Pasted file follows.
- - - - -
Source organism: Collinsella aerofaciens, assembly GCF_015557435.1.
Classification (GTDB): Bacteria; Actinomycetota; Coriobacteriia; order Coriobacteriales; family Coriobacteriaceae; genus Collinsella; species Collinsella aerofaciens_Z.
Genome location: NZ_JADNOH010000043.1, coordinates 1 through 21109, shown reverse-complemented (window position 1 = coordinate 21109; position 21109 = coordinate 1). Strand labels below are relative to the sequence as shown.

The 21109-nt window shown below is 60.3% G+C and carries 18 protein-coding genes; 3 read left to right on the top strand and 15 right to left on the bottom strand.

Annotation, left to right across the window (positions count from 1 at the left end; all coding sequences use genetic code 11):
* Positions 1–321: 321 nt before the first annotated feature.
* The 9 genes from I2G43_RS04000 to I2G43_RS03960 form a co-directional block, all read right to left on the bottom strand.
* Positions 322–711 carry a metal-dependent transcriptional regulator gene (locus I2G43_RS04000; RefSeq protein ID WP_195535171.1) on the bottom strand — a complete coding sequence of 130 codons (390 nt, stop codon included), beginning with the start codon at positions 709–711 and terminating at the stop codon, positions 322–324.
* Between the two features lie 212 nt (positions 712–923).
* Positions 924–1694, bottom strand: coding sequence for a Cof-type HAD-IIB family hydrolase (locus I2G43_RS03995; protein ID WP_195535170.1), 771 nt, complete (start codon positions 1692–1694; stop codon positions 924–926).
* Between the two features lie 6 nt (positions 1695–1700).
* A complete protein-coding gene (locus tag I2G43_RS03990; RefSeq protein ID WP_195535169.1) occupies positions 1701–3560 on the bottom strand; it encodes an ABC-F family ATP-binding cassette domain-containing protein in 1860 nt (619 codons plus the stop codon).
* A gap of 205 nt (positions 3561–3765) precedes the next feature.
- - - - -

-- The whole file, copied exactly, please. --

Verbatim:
Source organism: Collinsella aerofaciens, assembly GCF_015557435.1.
Classification (GTDB): Bacteria; Actinomycetota; Coriobacteriia; order Coriobacteriales; family Coriobacteriaceae; genus Collinsella; species Collinsella aerofaciens_Z.
Genome location: NZ_JADNOH010000043.1, coordinates 1 through 21109, shown reverse-complemented (window position 1 = coordinate 21109; position 21109 = coordinate 1). Strand labels below are relative to the sequence as shown.

The 21109-nt window shown below is 60.3% G+C and carries 18 protein-coding genes; 3 read left to right on the top strand and 15 right to left on the bottom strand.

Annotation, left to right across the window (positions count from 1 at the left end; all coding sequences use genetic code 11):
* Positions 1–321: 321 nt before the first annotated feature.
* The 9 genes from I2G43_RS04000 to I2G43_RS03960 form a co-directional block, all read right to left on the bottom strand.
* Positions 322–711 carry a metal-dependent transcriptional regulator gene (locus I2G43_RS04000; RefSeq protein ID WP_195535171.1) on the bottom strand — a complete coding sequence of 130 codons (390 nt, stop codon included), beginning with the start codon at positions 709–711 and terminating at the stop codon, positions 322–324.
* Between the two features lie 212 nt (positions 712–923).
* Positions 924–1694, bottom strand: coding sequence for a Cof-type HAD-IIB family hydrolase (locus I2G43_RS03995; protein ID WP_195535170.1), 771 nt, complete (start codon positions 1692–1694; stop codon positions 924–926).
* Between the two features lie 6 nt (positions 1695–1700).
* A complete protein-coding gene (locus tag I2G43_RS03990; RefSeq protein ID WP_195535169.1) occupies positions 1701–3560 on the bottom strand; it encodes an ABC-F family ATP-binding cassette domain-containing protein in 1860 nt (619 codons plus the stop codon).
* A gap of 205 nt (positions 3561–3765) precedes the next feature.